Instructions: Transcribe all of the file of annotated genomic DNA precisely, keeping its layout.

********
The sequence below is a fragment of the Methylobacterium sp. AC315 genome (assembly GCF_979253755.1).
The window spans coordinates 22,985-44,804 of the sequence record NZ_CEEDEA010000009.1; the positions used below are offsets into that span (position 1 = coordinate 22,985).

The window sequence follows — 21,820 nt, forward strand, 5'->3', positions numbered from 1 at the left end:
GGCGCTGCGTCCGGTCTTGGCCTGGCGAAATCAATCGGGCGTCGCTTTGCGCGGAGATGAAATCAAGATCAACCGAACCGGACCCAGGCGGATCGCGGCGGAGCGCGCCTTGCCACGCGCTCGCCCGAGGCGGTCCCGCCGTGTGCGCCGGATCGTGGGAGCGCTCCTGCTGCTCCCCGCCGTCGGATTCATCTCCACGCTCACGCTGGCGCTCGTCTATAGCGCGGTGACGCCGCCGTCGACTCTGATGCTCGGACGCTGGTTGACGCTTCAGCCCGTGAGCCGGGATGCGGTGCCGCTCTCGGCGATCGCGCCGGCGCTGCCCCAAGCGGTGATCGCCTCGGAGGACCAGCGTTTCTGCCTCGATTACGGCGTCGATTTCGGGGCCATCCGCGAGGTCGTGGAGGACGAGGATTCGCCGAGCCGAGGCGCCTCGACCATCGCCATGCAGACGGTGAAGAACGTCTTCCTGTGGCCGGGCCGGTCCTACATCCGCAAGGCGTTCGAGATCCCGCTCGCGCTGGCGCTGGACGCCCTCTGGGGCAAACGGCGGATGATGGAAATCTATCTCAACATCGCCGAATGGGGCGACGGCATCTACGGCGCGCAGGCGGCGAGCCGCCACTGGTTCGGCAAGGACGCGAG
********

The sequence below is a fragment of the Methylobacterium sp. AC315 genome (assembly GCF_979253755.1).
The window spans coordinates 22,985-44,804 of the sequence record NZ_CEEDEA010000009.1; the positions used below are offsets into that span (position 1 = coordinate 22,985).

The window sequence follows — 21,820 nt, forward strand, 5'->3', positions numbered from 1 at the left end:
GGCGCTGCGTCCGGTCTTGGCCTGGCGAAATCAATCGGGCGTCGCTTTGCGCGGAGATGAAATCAAGATCAACCGAACCGGACCCAGGCGGATCGCGGCGGAGCGCGCCTTGCCACGCGCTCGCCCGAGGCGGTCCCGCCGTGTGCGCCGGATCGTGGGAGCGCTCCTGCTGCTCCCCGCCGTCGGATTCATCTCCACGCTCACGCTGGCGCTCGTCTATAGCGCGGTGACGCCGCCGTCGACTCTGATGCTCGGACGCTGGTTGACGCTTCAGCCCGTGAGCCGGGATGCGGTGCCGCTCTCGGCGATCGCGCCGGCGCTGCCCCAAGCGGTGATCGCCTCGGAGGACCAGCGTTTCTGCCTCGATTACGGCGTCGATTTCGGGGCCATCCGCGAGGTCGTGGAGGACGAGGATTCGCCGAGCCGAGGCGCCTCGACCATCGCCATGCAGACGGTGAAGAACGTCTTCCTGTGGCCGGGCCGGTCCTACATCCGCAAGGCGTTCGAGATCCCGCTCGCGCTGGCGCTGGACGCCCTCTGGGGCAAACGGCGGATGATGGAAATCTATCTCAACATCGCCGAATGGGGCGACGGCATCTACGGCGCGCAGGCGGCGAGCCGCCACTGGTTCGGCAAGGACGCGAG